Dale added that even if his amendment advances, the health commission will still have more funds than were appropriated in the current budget.
One amendment would take $450,000 over the biennium from the Commission on the Arts for the Texas Military Forces’ state training missions. Another amendment would take $3 million from the Texas Facilities Commission for the same purposes. Huberty said the money would fund training days and disaster recovery. He specified that it is not money to extend the Texas National Guard’s deployment on the Texas-Mexico border, which the Texas Senate’s budget seeks to do.
The guard was deployed to the Rio Grande Valley last summer after tens of thousands of unaccompanied minors from Central America crossed into Texas and surrendered to law enforcement there.
Democrats are looking to shift some money from the DPS’s budget request to take home for their districts. State Rep. Alfonso “Poncho” Nevárez, D-Eagle Pass, wants to divert $10 million appropriated for DPS recruitment and retention to fund local law enforcement.
“It ensures that the locals will be able to participate and have the resources and funds to do it, and it also ensures that the locals who suffer attrition as a result of this buildup would be able to keep sheriff’s deputies and local police,” he said. Local law enforcement officials have expressed concerns that the ranks of local police and sheriffs’ offices will be depleted when DPS begins a massive recruitment and hiring campaign next year.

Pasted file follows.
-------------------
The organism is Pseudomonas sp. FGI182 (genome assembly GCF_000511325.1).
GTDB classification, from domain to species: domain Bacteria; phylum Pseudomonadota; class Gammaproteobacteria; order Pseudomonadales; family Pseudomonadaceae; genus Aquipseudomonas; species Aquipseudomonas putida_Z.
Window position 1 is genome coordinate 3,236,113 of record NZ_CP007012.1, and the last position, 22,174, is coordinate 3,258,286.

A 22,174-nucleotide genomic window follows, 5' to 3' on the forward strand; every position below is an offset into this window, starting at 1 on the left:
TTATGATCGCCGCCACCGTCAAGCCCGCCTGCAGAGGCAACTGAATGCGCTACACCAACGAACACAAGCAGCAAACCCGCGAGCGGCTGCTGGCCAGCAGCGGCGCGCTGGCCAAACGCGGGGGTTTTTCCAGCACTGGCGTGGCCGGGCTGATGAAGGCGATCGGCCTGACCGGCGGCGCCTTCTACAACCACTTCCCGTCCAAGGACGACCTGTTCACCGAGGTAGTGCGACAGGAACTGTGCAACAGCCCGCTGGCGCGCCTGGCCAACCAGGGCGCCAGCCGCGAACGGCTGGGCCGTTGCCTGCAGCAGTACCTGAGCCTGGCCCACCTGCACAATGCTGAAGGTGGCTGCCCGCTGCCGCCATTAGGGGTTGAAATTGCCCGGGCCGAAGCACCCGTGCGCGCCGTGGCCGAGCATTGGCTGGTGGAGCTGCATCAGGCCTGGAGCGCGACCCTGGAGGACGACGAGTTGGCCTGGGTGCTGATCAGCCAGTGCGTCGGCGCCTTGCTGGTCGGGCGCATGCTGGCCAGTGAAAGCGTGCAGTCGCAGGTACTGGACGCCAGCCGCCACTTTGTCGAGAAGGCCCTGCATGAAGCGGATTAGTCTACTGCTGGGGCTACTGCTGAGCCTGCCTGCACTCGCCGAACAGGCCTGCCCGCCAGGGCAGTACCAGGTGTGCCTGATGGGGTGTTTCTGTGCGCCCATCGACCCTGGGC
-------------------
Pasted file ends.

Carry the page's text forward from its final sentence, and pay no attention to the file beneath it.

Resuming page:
State Rep. Terry Canales, D-Edinburg, said he has high hopes an amendment that would take $2 million for DPS special operations for crime labs to help identify the remains of people who die on or near the border, specifically migrants who pass through.
Other amendments that could spark contentious floor debates Tuesday include:
— An amendment from state Rep. Stuart Spitzer, R-Kaufman, would cut $2.5 million from the state's HIV and STD prevention initiative and put that money toward an abstinence education program.
— An amendment from state Rep. Drew Springer, R-Muenster, would bar Texas school districts from offering benefits to the same-sex partners of employees.
— An amendment from Martinez Fischer requires public universities to report instances of gender, ethnicity or racial discrimination to the Texas Higher Education Coordinating Board if it involved a university's students. Student groups including "fraternal or sorority organizations or athletic teams" would have to be reported as well.
— Similarly, school districts would have to collect and report instances of discrimination against lesbian, gay, bisexual and transgender students or employees under an amendment from state Rep. Garnet Coleman, D-Houston.
— The state comptroller would have to produce an annual report “comparing the salaries of men and women employed under the same job classification system at all Texas state agencies” under an amendment filed by state Rep. Mary González, D-Clint. The issue of a gender wage gap in state government drew attention during last year’s gubernatorial race.
— The future of a school finance lawsuit could also pop up in Tuesday's budget debate as lawmakers consider an amendment from Martinez Fischer that would allocate $50,000 to the attorney general to “strategize, mediate, and discuss settlement” of the suit.
— An amendment by Rep. Cecil Bell Jr., R-Magnolia, would take away $13.6 million in funding from the University of Houston and give it to Prairie View A&M University instead.
— Several amendments filed would block the Texas Department of Transportation from pursuing future toll road projects.
Julián Aguilar, Bobby Blanchard, Morgan Smith, Alexa Ura and Edgar Walters contributed to this report.